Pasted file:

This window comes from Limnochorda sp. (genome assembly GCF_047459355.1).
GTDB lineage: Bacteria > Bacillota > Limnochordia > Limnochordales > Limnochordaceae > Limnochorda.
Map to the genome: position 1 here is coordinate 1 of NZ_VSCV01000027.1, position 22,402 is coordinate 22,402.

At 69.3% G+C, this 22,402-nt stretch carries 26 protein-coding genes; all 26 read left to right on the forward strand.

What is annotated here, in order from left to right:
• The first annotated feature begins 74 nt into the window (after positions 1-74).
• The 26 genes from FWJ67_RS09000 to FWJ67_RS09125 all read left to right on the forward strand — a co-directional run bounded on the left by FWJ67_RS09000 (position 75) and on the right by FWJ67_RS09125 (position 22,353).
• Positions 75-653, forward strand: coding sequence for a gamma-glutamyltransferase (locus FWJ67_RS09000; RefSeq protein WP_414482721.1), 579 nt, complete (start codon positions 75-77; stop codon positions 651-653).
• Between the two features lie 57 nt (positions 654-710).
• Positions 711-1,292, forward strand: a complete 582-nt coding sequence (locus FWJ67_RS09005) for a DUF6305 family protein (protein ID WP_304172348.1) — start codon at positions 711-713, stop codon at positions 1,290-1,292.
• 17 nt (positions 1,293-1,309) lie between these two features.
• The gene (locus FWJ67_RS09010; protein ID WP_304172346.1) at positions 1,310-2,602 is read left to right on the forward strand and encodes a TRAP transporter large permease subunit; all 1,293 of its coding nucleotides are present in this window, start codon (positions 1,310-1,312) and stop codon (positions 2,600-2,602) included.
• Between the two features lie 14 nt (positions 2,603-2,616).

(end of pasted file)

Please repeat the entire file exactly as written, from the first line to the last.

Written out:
This window comes from Limnochorda sp. (genome assembly GCF_047459355.1).
GTDB lineage: Bacteria > Bacillota > Limnochordia > Limnochordales > Limnochordaceae > Limnochorda.
Map to the genome: position 1 here is coordinate 1 of NZ_VSCV01000027.1, position 22,402 is coordinate 22,402.

At 69.3% G+C, this 22,402-nt stretch carries 26 protein-coding genes; all 26 read left to right on the forward strand.

What is annotated here, in order from left to right:
• The first annotated feature begins 74 nt into the window (after positions 1-74).
• The 26 genes from FWJ67_RS09000 to FWJ67_RS09125 all read left to right on the forward strand — a co-directional run bounded on the left by FWJ67_RS09000 (position 75) and on the right by FWJ67_RS09125 (position 22,353).
• Positions 75-653, forward strand: coding sequence for a gamma-glutamyltransferase (locus FWJ67_RS09000; RefSeq protein WP_414482721.1), 579 nt, complete (start codon positions 75-77; stop codon positions 651-653).
• Between the two features lie 57 nt (positions 654-710).
• Positions 711-1,292, forward strand: a complete 582-nt coding sequence (locus FWJ67_RS09005) for a DUF6305 family protein (protein ID WP_304172348.1) — start codon at positions 711-713, stop codon at positions 1,290-1,292.
• 17 nt (positions 1,293-1,309) lie between these two features.
• The gene (locus FWJ67_RS09010; protein ID WP_304172346.1) at positions 1,310-2,602 is read left to right on the forward strand and encodes a TRAP transporter large permease subunit; all 1,293 of its coding nucleotides are present in this window, start codon (positions 1,310-1,312) and stop codon (positions 2,600-2,602) included.
• Between the two features lie 14 nt (positions 2,603-2,616).